Old House Woodworking Project: telling a new story with an old house

By: Mark Clement , Contributing Writer
In: Uncategorized, Old House Musings

In our old house renovation we’re working on our home’s heart.

When I take stuff out–notably old lumber–I hold on to some. It won’t be used to re-build, but over the years I’ve felt there’s something in there, in that tree that grew several lifetimes ago and has sheltered generations, including ours. A story perhaps.

So I collected some old studs and boards from our various projects and waited.

Our wedding photo's frame made from old lumber, complete with and (and world's floweriest) wallpaper.

Our wedding photo

Then, Theresa and I got married.

We took photos, of course. And when they came back–with my bride radiant in her dress, fluttered ever so gently by the ocean breeze passing us like the current of our lives–the story of the old trees told itself.

The lumber used to build our house was rough-sawn (not planed smooth like today’s). And for some reason the carpenters who built this house toe-nailed (drove nails at angles) just about every connection. I have no idea why. So when I dislodged boards from where they’d been holding up the house, there were wire- and hard-cut nails piercing through corners at odd angles while the lumbers’ entire surface is a splinter waiting to happen.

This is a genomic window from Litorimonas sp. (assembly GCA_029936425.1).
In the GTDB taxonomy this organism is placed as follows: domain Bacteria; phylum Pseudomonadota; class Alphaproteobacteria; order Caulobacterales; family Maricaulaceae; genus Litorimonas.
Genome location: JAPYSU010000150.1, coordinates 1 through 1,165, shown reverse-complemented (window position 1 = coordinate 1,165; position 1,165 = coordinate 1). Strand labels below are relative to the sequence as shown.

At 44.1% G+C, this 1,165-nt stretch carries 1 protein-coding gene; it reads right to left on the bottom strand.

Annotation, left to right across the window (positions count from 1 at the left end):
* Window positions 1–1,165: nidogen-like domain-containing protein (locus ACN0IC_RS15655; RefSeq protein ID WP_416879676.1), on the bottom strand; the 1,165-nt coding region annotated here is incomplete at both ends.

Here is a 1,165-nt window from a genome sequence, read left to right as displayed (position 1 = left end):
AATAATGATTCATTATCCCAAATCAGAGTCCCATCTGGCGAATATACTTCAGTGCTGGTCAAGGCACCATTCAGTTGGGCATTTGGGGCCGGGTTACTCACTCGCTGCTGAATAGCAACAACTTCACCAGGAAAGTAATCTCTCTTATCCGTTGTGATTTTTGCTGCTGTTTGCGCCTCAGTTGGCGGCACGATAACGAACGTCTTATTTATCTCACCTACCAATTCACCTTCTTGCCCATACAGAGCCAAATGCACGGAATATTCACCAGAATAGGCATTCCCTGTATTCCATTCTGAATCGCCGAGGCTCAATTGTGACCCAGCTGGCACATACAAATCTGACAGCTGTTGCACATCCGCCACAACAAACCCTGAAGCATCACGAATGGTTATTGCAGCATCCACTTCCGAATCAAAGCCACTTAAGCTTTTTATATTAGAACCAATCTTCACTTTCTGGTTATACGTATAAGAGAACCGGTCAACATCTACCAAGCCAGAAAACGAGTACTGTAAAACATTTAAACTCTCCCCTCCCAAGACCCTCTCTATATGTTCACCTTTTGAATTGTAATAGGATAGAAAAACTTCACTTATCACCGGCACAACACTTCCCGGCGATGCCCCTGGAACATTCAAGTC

It has to be handled carefully.

Yet, inside this material is the most graceful wood grain I’ve ever seen in wood that supports walls and ceilings. Wonderful growth rings layer upon layer, year upon year. In it’s heart, it is young and hopeful, beautiful and strong. It is, you could say, alive.

So I took some choice pieces, knotty, worn and somehow ready for a second chance. It took some time and a lot of patience, but I figured out how to make a picture frame for our wedding photo.

Modern fasteners (I fastened everything with pocket screws on the backside of the frame) hold it together. But the only ones you can see are the originals. To most people, I suppose, it’s just four old boards–you know…”distressed.” But to us, it’s more than that. Like our life together, it’s original. No store sells this. And we made it. Ourselves.

Maybe I’m over-thinking it, but that frame and what it’s made of is an emblem of our history, of our home’s shelter, and perhaps of our future together. It’s an emblem of the risk it takes to make our home and our lives better. Of our story, one made timeless, however, not by what is old but by what truly is timeless: Theresa’s heart.